At the same time he attracts the attention of the schools twisted and manipulative bully, Roth. When Paul delivers a message from Roth to the leader of a gang at a rival school, it sparks a dangerous feud. Faced with growing pressures from both groups, Paul must decide where his friendship lies, a decision that may cost him his life.
Anthony based his novel on his own school experiences  and his anxiety about the terrifying rise in knife crime among young people. Very poignantly his school was the very one where teacher Anne McGuire was recently murdered and she had been his Year 7  form teacher too. This is bound to be a fascinating and important discussion.

Also on Wednesday there is a lunchtime opportunity to meet one of the Coventry Inspiration Book Award winning authors. A for Angelica by Iain Broome won the Wod of Mouth category and Iain will be collecting his award at the ceremony in STmary’s Hall but from 12:30 until 2:00 the Central Library Reading Group will be hosting a very special  discussion with Iain So if you have ever wanted to try out a Reading Group or just want to hear more about the critically acclaimed debut novel. “A first novel that confidently moves from dark comedy that’s genuinely funny to even darker despair that grows from moving to harrowing. Really impressive.”Daily Mail. For a taste of what is in store check out this trailer

On ThursdayImage 26th, again at the very wondeful Criterion Theatre in Earlsdon, who have been our partners since year 1, we have an evening for all the sports fans out there. If you are depressed by the World Cup come and listen to Chris Arnot instead. This celebrated national freelance feature writer is a regular contributor to the Guardian and has also written for the Daily Telegraph, the Independent and the Observer. His book, Britain’s Lost Cricket Grounds, was long-listed for the MCC’s cricket book of the year in 2011. Following that success the latest book looks at the  declining phenomena of cricket festival – when one of the county cricket clubs takes a week or so of games out of its home ground to a club ground somewhere else in the county, often at the seaside, and attracts a large and festive crowd to a bucolic arena fringed with white marquees, beer tents and deckchairs. Capturing sporting history before it disappears is an Arnot speciality – he has previously looked at Football Grounds- but also at  Lost mines and Lost beers and breweries so a man with many fascinating tales to tell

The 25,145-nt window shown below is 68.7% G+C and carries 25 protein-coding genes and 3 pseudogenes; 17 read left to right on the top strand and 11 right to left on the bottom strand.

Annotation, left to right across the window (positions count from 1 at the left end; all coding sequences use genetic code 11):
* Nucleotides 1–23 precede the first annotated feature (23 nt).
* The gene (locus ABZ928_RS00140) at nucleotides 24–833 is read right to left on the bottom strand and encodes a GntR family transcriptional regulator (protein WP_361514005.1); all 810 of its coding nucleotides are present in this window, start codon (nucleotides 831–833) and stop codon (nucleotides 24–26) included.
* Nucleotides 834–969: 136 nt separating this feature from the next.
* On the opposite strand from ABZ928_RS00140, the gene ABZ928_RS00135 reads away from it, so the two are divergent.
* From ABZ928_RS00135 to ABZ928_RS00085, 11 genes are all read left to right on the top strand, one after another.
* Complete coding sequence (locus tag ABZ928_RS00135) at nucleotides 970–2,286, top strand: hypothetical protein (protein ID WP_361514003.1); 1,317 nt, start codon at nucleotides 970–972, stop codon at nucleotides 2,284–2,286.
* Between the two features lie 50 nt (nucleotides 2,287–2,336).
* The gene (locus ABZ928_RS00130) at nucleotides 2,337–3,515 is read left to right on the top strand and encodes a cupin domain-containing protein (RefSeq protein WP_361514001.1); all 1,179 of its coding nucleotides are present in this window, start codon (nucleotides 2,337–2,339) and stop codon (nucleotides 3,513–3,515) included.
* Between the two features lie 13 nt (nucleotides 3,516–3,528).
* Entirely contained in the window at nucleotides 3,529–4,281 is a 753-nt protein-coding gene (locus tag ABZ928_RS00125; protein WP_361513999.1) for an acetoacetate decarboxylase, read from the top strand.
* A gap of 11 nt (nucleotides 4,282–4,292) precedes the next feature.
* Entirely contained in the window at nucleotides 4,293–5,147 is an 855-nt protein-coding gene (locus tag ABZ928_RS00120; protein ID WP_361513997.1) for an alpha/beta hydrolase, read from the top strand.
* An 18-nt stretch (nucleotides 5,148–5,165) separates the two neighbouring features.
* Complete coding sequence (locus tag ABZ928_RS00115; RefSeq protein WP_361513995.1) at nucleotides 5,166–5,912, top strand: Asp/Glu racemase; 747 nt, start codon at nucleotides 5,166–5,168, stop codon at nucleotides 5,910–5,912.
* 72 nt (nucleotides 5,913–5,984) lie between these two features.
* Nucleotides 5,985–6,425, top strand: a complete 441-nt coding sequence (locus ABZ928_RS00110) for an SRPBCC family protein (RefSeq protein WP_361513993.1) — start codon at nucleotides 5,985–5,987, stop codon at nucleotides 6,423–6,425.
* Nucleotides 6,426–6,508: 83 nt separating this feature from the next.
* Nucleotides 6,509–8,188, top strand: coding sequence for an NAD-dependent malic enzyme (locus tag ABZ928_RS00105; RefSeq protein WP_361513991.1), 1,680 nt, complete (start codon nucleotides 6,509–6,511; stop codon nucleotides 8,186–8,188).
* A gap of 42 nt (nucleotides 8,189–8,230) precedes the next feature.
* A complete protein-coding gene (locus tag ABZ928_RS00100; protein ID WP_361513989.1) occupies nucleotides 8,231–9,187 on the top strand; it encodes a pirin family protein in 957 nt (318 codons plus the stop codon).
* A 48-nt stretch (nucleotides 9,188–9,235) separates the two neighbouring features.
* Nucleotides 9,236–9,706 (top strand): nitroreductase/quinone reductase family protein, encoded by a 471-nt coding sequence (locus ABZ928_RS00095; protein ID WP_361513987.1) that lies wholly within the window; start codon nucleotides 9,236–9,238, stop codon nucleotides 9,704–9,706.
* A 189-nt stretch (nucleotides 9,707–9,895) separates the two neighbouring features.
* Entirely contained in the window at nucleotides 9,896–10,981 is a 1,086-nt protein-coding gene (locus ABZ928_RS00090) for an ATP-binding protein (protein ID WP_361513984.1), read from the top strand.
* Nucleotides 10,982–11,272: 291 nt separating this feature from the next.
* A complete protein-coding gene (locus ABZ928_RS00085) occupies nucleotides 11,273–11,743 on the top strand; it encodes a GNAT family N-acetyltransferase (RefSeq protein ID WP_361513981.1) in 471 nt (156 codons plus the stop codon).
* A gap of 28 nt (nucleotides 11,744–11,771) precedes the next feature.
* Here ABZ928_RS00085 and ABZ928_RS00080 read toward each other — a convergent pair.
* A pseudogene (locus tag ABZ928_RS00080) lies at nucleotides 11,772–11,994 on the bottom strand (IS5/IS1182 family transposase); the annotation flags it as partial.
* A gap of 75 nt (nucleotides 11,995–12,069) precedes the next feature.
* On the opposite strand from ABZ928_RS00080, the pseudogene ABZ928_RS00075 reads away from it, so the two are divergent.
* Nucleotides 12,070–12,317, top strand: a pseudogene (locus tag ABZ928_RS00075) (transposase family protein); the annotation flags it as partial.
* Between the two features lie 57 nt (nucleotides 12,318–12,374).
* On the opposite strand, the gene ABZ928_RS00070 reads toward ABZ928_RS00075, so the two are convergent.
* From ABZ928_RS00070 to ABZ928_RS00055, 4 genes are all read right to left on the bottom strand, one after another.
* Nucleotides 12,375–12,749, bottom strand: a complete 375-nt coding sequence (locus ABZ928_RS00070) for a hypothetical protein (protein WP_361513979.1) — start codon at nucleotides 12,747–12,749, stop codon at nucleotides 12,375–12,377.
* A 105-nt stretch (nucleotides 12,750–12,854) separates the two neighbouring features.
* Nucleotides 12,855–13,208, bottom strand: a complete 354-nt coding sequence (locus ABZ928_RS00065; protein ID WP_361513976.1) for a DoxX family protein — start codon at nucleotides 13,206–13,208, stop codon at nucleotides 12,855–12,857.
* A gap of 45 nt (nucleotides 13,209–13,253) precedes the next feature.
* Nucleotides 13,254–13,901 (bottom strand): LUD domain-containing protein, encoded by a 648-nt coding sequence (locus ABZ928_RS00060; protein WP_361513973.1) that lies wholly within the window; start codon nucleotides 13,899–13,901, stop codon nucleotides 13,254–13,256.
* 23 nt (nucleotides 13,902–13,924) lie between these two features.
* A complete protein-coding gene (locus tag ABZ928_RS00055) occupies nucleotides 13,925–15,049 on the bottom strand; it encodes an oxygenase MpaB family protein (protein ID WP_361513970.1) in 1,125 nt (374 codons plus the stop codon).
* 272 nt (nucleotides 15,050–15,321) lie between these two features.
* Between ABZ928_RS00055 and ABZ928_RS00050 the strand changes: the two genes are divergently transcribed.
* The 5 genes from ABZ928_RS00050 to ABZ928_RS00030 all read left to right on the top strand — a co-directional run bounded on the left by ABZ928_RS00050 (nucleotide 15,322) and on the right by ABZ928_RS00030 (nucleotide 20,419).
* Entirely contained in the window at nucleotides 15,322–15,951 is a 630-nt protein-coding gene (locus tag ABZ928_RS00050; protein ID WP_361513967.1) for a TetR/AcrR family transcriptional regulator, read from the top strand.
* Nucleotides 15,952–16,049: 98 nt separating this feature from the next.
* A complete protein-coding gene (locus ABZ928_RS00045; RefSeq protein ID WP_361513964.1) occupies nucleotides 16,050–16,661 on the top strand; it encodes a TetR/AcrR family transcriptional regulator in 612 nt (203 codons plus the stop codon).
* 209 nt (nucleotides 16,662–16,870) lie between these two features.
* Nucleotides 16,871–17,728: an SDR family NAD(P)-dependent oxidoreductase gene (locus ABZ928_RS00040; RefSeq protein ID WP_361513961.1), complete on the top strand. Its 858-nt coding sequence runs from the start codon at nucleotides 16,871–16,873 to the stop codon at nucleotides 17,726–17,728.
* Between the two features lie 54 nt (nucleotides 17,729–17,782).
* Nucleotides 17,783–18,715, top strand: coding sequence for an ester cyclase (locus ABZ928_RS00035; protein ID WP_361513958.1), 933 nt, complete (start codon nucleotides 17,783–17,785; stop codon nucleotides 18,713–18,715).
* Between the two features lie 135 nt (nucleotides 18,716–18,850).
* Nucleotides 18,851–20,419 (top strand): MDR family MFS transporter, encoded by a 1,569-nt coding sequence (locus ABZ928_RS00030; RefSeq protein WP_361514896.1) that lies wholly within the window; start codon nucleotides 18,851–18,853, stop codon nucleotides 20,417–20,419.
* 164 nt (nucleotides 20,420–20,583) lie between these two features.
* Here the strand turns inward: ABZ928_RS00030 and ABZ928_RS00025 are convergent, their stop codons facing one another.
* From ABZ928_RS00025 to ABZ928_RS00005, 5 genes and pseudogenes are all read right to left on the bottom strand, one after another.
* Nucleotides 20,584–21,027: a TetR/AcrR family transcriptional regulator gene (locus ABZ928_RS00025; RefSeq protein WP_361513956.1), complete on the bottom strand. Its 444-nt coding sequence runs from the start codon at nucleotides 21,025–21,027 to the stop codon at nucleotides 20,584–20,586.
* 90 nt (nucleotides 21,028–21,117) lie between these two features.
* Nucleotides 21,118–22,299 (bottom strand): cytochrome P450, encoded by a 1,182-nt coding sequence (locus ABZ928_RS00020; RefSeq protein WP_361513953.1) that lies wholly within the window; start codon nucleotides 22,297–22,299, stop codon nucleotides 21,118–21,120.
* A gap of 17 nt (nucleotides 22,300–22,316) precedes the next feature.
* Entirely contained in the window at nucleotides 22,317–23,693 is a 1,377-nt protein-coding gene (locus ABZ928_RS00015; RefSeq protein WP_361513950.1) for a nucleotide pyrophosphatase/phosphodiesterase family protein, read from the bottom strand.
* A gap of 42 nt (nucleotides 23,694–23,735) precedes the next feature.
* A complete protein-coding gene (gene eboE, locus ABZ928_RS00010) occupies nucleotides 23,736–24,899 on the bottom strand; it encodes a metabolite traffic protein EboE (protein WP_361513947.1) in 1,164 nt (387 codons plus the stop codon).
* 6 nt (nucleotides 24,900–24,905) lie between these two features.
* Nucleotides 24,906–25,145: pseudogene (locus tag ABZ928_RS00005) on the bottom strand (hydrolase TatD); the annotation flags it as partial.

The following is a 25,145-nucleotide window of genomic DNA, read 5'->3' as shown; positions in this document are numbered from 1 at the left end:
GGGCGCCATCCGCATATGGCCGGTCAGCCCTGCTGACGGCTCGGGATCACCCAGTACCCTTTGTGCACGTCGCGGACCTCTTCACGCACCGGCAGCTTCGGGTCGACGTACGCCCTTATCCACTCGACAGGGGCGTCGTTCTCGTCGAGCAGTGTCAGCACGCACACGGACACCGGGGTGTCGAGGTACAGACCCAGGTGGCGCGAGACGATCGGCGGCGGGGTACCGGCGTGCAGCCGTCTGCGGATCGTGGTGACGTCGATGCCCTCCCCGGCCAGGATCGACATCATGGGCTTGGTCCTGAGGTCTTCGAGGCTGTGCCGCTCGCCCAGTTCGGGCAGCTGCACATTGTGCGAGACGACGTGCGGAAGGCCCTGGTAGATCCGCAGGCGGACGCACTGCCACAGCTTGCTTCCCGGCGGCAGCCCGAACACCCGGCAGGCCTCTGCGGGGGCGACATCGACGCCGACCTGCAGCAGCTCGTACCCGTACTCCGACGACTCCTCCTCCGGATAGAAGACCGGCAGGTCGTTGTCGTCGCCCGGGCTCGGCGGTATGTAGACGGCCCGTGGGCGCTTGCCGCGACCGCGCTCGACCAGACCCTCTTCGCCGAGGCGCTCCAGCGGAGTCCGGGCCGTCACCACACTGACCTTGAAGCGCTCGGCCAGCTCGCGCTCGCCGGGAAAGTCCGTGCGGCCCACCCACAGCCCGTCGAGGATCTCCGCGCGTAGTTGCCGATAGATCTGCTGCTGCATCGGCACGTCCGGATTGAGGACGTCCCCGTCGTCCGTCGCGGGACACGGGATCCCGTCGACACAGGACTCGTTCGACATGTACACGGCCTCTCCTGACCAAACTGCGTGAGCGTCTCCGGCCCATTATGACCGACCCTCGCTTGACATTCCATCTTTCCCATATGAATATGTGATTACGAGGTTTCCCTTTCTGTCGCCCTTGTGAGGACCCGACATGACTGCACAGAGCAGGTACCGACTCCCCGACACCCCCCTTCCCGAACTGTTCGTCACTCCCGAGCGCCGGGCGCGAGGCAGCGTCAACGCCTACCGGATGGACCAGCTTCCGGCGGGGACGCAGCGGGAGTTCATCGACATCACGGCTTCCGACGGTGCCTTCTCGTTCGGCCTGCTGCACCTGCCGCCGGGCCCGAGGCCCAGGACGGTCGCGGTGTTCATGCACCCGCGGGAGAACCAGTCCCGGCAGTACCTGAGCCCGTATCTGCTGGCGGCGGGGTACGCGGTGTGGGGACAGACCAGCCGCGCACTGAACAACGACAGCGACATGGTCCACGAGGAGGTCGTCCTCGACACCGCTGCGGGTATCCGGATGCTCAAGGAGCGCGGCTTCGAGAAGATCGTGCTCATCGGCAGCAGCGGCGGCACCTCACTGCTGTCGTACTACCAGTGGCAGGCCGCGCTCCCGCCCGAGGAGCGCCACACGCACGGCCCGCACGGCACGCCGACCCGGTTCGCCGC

Saturday 28th is obviously the  day for families to enjoy  some insirational reading experiences together. Earlier on younger children can enjoy the hilarious antics of the Undead Pets and author Sam Hay at Waterstones from 11:00 and at 1:30 there is a lovely Story and Craft session with picture book artist Mat Head in Central Library. While the youngsters are having fun, history fans can meet and mingle, chat and browse the books with some of our most respected local authors. David McGrory, Pete Walters , Chris Holland and Chris Arnot will be at the Belgrade Theatre Local Voices, Local Lives event from 12:00 – 2:00

 Last but certainly not least there are still some tickets left for The Wimpy Kid Show at the Belgrade Theatre at 3:00p.m Remember the cheapest option for booking is online at



Wednesday 25th June – The Inspiration Awards at the heart of the Festival

With apologies – Wednesday was posted but disappeared?? Rest assured it is anything but an empty day!

Our Festival grew out of the very successful Coventry Inspiration Book Awards Imagewhich have been running for 8 years. The idea being that potentially we could have 12 top authors coming to Coventry to collect their awards at a glittering ceremony in St Mary’s Hall. The hall is a magnificent and impressive showcase for our City but can only accommodate a smallish audience and so it was a shame that all their fans did not get to meet them. So doing Festival events while in town seemed like a good idea. The Festival just spread out to include the whole week!